How I experienced it was you had these really tight encapsulations of scenes that felt very visual. I’ve read your comic scripts and they’ve gotten very lean. But this was a more muscular version of what you do in your comic scripts.
Coates: That’s exactly it. It’s not that different, you know?
Has this book changed the way you write comics now?
Coates: I think it’s the other way around. You know what I love about comics? If you’re doing it right, it has a kind of immediacy. You don’t have the option or the luxury you have in books, where you can just sort of sit back. So, I think comic book writing changed my aesthetic. It made me want to make the literature more immediate and not to waste people’s time. It’s still a novel but I tried as much as possible to get into things as quickly as I could. To get to action. And that’s something I got from the comic book writing.
Do you think you could have told this story as a comic?
Coates: I had this idea to do a prequel comic but a buddy of mine told me if I did that, I would be fucking up because I would have to show people what Conduction looked like before they got a chance to read the book. And he was saying, “You shouldn’t show them what it looks like.” You should let them imagine.
Re-reading this book a second time, it made me think about what you’re doing with Captain America, where Steve has to figure out where his place is in the national psyche. You’re not the first person to have Steve wonder if he can manifest the best ideals of the country doing what he’s doing in the way he’s doing it. Why do you think that’s a recurring theme in Captain America stories over the decades?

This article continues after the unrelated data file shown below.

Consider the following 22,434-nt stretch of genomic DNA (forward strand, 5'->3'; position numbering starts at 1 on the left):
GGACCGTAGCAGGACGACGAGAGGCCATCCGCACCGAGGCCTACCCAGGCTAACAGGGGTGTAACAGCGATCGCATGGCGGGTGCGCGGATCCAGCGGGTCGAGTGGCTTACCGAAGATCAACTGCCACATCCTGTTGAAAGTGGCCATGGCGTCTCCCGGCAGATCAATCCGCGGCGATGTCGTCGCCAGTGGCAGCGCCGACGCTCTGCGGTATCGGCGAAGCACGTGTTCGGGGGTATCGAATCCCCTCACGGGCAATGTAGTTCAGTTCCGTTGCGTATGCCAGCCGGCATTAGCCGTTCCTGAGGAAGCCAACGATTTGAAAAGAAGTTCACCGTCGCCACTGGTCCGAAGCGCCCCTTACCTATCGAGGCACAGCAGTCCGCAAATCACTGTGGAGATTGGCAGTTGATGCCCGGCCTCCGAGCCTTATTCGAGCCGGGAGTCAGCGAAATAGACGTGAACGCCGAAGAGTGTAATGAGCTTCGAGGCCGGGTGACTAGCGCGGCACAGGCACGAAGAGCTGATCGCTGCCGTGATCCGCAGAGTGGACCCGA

Coates: To me, a guy who just wants to bomb everything and shout “America!” wouldn’t be very interesting to me. What’s interesting to me is that a guy with a flag on his chest would actually be intelligent enough to see the flaws. Steve’s a sensitive dude, man. I think people forget that. Steve is an artist. And so, to me, the struggle Steve has is to love America as it is. He really loves it; he’s literally from the Greatest Generation. But he’s also having to constantly, in his own way, push the country to live out those ideals amidst the disappointment that they, in fact, do not. If I had actually take one panel and say “that’s the mission statement” for Captain America, as I write him? It’s that great panel [from Daredevil: Born Again]: “I’m loyal to nothing except the dream.”
Captain America explains his true allegiance in a great scene from Daredevil: Born Again. (Image: David Mazzucchelli, Max Scheele, Joe Rosen/Marvel Comics)
I think one of the reasons Steve and T’Challa are such great partners, brothers to each other, is that they’re opposite sides to the same coin. Steve grew into the symbolism, but T’Challa had it thrust upon him and chafes under it.
Coates: He wanted it! Steve wanted it. He wanted the symbolism. He wanted to serve. To be that dude. T’Challa, like you say, was thrust upon it.
And again, the contrast is like...well, Steve has this initial naiveté and he has to learn about the flaws and foibles of how the American experiment is executed. T’Challa knows all that – about Wakanda and the rest of the world – going in.
Coates: He knows this world is flawed.
Last question. It seems like you’ve opened a horizon of possibility with The Water Dancer. Do you feel if there’s another one following this, it will be easier to write?
Coates: I think the thing is I don’t have to go find the voice again. Unless Hiram isn’t the storyteller. I think if I use Hiram, I don’t have to figure that out again. I was doing an interview with someone yesterday and they said, “Would you be happy with any fiction you did from here on out was just about slavery?” And I told that person it would have sounded crazy to me before, but there are so many goddamn stories. It’s just insane. So, you know, doing more with those stories wouldn’t be the worst thing in the world.
Featured image: Calida Garcia Rawles